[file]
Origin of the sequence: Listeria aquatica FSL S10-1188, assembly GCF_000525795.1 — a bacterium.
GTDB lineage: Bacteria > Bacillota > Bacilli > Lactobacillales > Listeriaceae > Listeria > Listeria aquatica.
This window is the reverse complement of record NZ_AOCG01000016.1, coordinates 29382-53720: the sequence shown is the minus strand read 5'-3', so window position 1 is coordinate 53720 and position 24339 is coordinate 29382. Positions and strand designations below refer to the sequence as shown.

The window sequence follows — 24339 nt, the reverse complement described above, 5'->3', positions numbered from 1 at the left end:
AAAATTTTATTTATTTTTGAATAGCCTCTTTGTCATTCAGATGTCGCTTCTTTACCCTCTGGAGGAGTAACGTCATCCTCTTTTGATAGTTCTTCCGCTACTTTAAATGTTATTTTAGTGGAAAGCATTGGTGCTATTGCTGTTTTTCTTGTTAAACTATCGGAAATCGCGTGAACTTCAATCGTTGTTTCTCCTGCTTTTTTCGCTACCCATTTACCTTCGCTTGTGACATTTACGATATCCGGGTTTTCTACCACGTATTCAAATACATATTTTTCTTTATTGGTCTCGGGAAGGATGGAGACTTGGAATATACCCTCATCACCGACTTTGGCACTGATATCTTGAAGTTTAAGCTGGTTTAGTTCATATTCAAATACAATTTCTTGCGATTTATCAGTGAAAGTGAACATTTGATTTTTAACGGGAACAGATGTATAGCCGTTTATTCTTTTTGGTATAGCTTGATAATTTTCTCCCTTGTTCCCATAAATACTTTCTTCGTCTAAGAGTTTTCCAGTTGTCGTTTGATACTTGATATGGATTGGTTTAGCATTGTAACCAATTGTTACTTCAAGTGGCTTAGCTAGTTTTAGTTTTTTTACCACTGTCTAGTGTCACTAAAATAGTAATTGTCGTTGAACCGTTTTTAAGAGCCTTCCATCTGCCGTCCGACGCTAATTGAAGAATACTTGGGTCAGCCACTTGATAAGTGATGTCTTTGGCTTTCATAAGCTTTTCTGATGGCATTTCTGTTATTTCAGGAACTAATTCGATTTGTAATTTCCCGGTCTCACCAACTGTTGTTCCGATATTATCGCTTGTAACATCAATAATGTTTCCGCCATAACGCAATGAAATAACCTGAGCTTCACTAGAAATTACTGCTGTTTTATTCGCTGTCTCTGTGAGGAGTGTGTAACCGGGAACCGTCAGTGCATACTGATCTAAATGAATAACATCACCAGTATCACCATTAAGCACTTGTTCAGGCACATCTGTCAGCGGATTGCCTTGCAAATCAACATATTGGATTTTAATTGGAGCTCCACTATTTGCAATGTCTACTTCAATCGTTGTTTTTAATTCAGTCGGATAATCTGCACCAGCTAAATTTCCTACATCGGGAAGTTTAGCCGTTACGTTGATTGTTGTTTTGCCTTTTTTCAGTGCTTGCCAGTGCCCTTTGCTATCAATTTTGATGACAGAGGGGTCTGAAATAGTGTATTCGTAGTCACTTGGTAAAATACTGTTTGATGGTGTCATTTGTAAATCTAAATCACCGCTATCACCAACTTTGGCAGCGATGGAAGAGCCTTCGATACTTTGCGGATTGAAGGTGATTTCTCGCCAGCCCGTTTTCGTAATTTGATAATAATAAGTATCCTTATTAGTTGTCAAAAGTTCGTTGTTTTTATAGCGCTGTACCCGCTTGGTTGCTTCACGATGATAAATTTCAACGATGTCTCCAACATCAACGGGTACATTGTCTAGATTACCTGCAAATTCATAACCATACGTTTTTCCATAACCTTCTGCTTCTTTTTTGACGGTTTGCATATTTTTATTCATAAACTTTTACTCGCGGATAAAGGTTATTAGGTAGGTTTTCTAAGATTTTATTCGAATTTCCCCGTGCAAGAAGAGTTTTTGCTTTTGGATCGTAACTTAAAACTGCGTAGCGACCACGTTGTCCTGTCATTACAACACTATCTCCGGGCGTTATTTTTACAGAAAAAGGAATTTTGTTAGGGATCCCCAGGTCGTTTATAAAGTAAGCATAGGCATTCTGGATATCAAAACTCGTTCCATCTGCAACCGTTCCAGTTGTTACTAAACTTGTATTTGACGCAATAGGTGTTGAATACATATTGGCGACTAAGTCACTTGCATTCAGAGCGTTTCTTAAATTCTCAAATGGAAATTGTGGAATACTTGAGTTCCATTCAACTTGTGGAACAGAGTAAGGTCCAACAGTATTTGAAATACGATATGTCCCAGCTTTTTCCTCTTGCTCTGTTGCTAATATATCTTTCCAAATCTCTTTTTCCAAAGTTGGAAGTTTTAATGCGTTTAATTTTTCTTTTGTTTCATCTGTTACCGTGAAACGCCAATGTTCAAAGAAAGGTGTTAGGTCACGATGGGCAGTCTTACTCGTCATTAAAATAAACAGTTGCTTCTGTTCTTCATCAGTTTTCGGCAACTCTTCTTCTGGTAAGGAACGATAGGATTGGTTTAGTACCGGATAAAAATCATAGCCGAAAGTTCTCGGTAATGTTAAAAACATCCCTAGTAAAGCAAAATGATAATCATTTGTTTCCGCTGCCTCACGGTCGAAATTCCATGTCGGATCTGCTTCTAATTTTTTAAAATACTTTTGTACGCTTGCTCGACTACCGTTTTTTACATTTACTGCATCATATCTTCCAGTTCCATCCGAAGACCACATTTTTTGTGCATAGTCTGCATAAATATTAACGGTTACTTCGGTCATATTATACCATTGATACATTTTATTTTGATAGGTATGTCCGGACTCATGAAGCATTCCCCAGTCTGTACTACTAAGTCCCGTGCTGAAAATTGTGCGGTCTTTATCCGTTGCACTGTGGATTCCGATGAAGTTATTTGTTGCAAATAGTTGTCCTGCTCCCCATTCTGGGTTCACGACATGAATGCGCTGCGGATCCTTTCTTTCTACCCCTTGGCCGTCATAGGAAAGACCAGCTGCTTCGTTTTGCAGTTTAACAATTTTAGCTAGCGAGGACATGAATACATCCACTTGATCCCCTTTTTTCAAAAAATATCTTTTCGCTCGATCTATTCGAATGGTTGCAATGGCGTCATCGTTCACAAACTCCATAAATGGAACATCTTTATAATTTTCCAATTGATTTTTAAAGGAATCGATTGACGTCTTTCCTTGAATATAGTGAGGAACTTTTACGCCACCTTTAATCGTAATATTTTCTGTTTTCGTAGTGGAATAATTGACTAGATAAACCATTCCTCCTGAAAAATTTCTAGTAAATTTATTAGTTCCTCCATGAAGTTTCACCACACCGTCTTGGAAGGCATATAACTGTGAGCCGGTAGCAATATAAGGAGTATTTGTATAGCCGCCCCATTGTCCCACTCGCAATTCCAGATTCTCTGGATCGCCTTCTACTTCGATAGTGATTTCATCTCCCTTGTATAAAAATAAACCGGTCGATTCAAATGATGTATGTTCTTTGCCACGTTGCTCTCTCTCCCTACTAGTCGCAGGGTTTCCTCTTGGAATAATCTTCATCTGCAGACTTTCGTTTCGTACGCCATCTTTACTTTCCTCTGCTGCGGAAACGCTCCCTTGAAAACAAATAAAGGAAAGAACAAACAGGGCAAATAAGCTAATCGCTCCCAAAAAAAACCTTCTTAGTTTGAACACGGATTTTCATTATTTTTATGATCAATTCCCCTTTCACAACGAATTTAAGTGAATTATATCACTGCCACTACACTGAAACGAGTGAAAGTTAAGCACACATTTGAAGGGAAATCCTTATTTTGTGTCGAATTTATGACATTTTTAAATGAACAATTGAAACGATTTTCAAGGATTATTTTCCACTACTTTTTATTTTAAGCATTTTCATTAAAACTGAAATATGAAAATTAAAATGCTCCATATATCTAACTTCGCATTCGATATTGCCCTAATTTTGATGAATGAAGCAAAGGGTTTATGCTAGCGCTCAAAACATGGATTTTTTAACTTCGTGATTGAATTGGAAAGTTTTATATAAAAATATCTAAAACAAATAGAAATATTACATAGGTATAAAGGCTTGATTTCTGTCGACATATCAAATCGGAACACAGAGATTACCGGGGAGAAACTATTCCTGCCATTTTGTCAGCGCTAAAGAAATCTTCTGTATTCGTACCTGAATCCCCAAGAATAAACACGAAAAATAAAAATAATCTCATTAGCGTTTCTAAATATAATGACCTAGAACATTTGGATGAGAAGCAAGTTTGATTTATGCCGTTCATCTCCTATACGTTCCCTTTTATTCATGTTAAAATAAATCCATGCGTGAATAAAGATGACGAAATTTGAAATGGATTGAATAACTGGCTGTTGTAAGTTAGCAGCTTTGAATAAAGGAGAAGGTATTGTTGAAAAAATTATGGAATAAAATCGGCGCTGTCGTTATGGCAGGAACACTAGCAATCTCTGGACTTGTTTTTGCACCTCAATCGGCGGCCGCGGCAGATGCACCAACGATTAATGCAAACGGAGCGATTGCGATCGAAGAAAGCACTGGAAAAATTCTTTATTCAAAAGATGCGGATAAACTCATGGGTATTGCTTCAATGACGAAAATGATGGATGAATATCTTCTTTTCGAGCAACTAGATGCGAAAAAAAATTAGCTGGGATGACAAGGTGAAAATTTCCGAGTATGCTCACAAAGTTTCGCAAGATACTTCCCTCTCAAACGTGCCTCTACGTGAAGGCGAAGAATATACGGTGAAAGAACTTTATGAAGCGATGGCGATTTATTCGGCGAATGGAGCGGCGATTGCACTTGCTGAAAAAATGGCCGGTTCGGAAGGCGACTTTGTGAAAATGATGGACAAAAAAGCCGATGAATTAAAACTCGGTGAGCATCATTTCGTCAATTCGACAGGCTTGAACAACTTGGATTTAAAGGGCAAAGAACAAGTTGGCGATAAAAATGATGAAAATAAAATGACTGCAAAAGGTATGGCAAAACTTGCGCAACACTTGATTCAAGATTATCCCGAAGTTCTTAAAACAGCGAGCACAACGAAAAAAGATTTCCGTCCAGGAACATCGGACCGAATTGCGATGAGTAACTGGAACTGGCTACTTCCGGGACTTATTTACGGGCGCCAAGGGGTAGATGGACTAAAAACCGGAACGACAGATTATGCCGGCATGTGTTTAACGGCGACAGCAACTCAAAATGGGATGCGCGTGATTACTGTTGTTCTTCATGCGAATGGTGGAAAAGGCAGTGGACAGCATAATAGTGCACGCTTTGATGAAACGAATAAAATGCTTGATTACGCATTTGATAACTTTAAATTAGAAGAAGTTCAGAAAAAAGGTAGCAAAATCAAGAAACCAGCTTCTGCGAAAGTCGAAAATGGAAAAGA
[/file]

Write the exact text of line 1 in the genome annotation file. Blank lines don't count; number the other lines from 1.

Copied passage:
Origin of the sequence: Listeria aquatica FSL S10-1188, assembly GCF_000525795.1 — a bacterium.